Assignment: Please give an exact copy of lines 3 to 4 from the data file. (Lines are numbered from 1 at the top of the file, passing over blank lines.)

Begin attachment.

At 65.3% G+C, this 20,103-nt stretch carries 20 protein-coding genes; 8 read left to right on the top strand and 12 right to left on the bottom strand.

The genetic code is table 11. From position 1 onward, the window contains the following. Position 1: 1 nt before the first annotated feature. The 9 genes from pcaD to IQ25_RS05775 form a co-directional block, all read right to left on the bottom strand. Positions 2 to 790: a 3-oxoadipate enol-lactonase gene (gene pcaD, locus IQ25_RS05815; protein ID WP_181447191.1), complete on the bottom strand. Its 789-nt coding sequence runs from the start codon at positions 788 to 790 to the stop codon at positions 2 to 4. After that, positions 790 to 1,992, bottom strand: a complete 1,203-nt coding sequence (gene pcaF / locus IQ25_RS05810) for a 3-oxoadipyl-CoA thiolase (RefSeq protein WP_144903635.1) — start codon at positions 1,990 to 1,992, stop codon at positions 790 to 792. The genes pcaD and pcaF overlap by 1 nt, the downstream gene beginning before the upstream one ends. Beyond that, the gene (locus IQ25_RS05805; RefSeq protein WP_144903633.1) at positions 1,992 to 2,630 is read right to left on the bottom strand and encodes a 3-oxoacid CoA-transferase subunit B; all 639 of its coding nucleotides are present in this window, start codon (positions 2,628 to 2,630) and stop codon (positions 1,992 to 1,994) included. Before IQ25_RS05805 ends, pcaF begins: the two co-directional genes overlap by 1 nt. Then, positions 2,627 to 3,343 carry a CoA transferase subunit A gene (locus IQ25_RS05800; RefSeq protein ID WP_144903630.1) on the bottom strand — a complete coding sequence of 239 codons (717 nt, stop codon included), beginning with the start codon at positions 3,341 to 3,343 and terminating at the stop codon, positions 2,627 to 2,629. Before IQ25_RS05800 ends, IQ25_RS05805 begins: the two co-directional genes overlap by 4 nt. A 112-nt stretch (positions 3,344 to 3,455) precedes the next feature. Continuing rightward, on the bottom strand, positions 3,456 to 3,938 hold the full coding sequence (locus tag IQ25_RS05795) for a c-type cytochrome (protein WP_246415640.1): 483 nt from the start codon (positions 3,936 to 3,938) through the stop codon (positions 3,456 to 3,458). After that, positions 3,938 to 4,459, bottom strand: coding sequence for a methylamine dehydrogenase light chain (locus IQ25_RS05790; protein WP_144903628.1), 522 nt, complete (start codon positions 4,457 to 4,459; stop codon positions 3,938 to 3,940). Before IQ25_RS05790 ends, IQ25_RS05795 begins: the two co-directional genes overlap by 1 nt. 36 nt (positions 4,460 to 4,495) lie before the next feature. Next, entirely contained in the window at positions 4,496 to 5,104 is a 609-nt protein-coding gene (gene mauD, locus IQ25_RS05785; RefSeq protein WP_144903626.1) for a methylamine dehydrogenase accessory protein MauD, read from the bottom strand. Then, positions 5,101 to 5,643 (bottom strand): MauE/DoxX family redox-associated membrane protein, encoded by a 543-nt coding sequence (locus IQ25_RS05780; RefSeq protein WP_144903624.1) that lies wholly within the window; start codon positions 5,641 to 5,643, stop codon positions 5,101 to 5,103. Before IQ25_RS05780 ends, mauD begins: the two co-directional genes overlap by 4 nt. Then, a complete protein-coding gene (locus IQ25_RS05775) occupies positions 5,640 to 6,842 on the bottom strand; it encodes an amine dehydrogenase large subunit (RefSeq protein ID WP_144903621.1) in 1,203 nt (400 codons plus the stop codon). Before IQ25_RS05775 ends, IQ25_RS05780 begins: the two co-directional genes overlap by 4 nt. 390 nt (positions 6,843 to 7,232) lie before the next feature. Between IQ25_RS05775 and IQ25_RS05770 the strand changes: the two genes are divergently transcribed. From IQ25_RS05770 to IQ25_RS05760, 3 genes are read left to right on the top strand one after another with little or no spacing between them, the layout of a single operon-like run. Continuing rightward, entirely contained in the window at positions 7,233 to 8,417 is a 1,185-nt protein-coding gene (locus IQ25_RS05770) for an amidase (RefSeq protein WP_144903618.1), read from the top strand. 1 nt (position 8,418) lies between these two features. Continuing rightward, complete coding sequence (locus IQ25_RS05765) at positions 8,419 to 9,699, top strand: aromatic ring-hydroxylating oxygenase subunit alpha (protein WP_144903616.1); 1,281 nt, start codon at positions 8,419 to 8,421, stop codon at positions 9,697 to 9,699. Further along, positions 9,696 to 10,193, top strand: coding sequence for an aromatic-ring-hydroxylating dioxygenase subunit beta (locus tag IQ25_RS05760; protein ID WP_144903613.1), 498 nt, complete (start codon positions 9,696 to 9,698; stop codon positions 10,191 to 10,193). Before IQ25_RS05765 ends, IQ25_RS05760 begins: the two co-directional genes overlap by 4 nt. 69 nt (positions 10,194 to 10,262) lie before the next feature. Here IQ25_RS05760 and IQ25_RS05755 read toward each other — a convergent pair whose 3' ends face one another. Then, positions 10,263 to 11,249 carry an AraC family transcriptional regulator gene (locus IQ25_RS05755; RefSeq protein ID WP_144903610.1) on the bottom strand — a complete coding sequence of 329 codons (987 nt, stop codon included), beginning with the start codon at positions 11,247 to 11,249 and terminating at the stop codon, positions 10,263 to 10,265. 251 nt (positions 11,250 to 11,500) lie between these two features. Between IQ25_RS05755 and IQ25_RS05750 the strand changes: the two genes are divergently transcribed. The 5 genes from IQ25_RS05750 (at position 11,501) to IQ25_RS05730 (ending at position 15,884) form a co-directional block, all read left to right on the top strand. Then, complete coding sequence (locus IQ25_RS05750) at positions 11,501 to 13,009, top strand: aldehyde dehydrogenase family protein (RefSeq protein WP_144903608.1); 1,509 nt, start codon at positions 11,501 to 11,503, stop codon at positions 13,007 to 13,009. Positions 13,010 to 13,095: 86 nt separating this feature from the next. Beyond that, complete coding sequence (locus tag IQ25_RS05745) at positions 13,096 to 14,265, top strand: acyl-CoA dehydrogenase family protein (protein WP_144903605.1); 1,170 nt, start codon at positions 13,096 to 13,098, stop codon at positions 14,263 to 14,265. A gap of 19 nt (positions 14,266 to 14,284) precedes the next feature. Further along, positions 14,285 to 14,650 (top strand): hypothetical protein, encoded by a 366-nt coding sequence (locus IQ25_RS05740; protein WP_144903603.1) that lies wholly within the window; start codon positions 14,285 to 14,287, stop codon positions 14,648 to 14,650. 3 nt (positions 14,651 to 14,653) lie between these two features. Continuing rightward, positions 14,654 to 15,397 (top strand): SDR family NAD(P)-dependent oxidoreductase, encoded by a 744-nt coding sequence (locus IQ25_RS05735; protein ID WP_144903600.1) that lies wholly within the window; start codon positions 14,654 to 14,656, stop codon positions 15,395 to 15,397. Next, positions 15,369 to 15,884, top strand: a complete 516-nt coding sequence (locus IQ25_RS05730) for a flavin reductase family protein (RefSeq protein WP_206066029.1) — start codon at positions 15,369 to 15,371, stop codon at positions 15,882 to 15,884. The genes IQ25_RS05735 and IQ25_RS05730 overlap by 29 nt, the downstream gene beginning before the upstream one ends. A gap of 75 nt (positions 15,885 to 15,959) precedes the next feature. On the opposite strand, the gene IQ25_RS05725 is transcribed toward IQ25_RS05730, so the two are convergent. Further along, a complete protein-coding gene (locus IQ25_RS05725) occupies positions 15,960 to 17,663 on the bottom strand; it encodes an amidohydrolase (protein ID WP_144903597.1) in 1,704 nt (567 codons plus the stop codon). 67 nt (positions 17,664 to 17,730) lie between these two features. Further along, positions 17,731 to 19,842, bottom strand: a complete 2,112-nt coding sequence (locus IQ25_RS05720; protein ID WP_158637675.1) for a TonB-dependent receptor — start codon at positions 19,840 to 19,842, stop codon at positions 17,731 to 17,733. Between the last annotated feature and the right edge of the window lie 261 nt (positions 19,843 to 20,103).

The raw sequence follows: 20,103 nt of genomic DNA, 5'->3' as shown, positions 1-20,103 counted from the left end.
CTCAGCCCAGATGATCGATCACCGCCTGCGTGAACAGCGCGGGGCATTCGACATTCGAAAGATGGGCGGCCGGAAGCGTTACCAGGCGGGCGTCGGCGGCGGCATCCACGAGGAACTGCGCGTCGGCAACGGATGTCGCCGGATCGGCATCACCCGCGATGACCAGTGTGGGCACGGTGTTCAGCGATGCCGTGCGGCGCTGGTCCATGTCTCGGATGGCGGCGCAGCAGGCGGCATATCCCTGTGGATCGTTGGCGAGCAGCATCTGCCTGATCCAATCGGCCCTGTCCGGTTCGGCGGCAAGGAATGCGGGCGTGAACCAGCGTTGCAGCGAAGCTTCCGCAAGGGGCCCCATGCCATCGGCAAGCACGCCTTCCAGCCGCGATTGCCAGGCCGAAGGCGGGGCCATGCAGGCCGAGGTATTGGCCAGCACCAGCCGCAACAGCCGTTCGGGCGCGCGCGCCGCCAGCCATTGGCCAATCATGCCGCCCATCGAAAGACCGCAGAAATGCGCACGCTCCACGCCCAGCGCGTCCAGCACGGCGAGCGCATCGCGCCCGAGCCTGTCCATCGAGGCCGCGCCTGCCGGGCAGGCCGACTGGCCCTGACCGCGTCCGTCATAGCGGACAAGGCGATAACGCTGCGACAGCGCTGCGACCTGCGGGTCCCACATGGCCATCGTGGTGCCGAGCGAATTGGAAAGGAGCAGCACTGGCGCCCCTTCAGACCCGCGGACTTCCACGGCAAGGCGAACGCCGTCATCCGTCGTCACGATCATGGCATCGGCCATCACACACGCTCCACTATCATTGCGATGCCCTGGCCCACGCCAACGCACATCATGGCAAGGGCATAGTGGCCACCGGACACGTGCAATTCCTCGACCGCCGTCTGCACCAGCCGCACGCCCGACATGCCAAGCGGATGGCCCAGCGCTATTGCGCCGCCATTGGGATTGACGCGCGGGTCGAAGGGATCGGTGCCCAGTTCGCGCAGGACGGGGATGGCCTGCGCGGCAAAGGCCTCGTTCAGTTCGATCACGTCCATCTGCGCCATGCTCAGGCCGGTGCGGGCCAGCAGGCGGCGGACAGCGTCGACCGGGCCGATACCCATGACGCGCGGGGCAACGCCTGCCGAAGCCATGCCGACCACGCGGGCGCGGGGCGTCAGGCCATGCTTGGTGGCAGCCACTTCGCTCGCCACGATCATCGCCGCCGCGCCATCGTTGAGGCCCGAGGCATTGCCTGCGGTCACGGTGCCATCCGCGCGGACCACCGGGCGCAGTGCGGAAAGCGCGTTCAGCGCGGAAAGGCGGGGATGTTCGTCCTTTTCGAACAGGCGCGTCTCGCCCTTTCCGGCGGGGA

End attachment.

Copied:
The raw sequence follows: 20,103 nt of genomic DNA, 5'->3' as shown, positions 1-20,103 counted from the left end.
CTCAGCCCAGATGATCGATCACCGCCTGCGTGAACAGCGCGGGGCATTCGACATTCGAAAGATGGGCGGCCGGAAGCGTTACCAGGCGGGCGTCGGCGGCGGCATCCACGAGGAACTGCGCGTCGGCAACGGATGTCGCCGGATCGGCATCACCCGCGATGACCAGTGTGGGCACGGTGTTCAGCGATGCCGTGCGGCGCTGGTCCATGTCTCGGATGGCGGCGCAGCAGGCGGCATATCCCTGTGGATCGTTGGCGAGCAGCATCTGCCTGATCCAATCGGCCCTGTCCGGTTCGGCGGCAAGGAATGCGGGCGTGAACCAGCGTTGCAGCGAAGCTTCCGCAAGGGGCCCCATGCCATCGGCAAGCACGCCTTCCAGCCGCGATTGCCAGGCCGAAGGCGGGGCCATGCAGGCCGAGGTATTGGCCAGCACCAGCCGCAACAGCCGTTCGGGCGCGCGCGCCGCCAGCCATTGGCCAATCATGCCGCCCATCGAAAGACCGCAGAAATGCGCACGCTCCACGCCCAGCGCGTCCAGCACGGCGAGCGCATCGCGCCCGAGCCTGTCCATCGAGGCCGCGCCTGCCGGGCAGGCCGACTGGCCCTGACCGCGTCCGTCATAGCGGACAAGGCGATAACGCTGCGACAGCGCTGCGACCTGCGGGTCCCACATGGCCATCGTGGTGCCGAGCGAATTGGAAAGGAGCAGCACTGGCGCCCCTTCAGACCCGCGGACTTCCACGGCAAGGCGAACGCCGTCATCCGTCGTCACGATCATGGCATCGGCCATCACACACGCTCCACTATCATTGCGATGCCCTGGCCCACGCCAACGCACATCATGGCAAGGGCATAGTGGCCACCGGACACGTGCAATTCCTCGACCGCCGTCTGCACCAGCCGCACGCCCGACATGCCAAGCGGATGGCCCAGCGCTATTGCGCCGCCATTGGGATTGACGCGCGGGTCGAAGGGATCGGTGCCCAGTTCGCGCAGGACGGGGATGGCCTGCGCGGCAAAGGCCTCGTTCAGTTCGATCACGTCCATCTGCGCCATGCTCAGGCCGGTGCGGGCCAGCAGGCGGCGGACAGCGTCGACCGGGCCGATACCCATGACGCGCGGGGCAACGCCTGCCGAAGCCATGCCGACCACGCGGGCGCGGGGCGTCAGGCCATGCTTGGTGGCAGCCACTTCGCTCGCCACGATCATCGCCGCCGCGCCATCGTTGAGGCCCGAGGCATTGCCTGCGGTCACGGTGCCATCCGCGCGGACCACCGGGCGCAGTGCGGAAAGCGCGTTCAGCGCGGAAAGGCGGGGATGTTCGTCCTTTTCGAACAGGCGCGTCTCGCCCTTTCCGGCGGGGA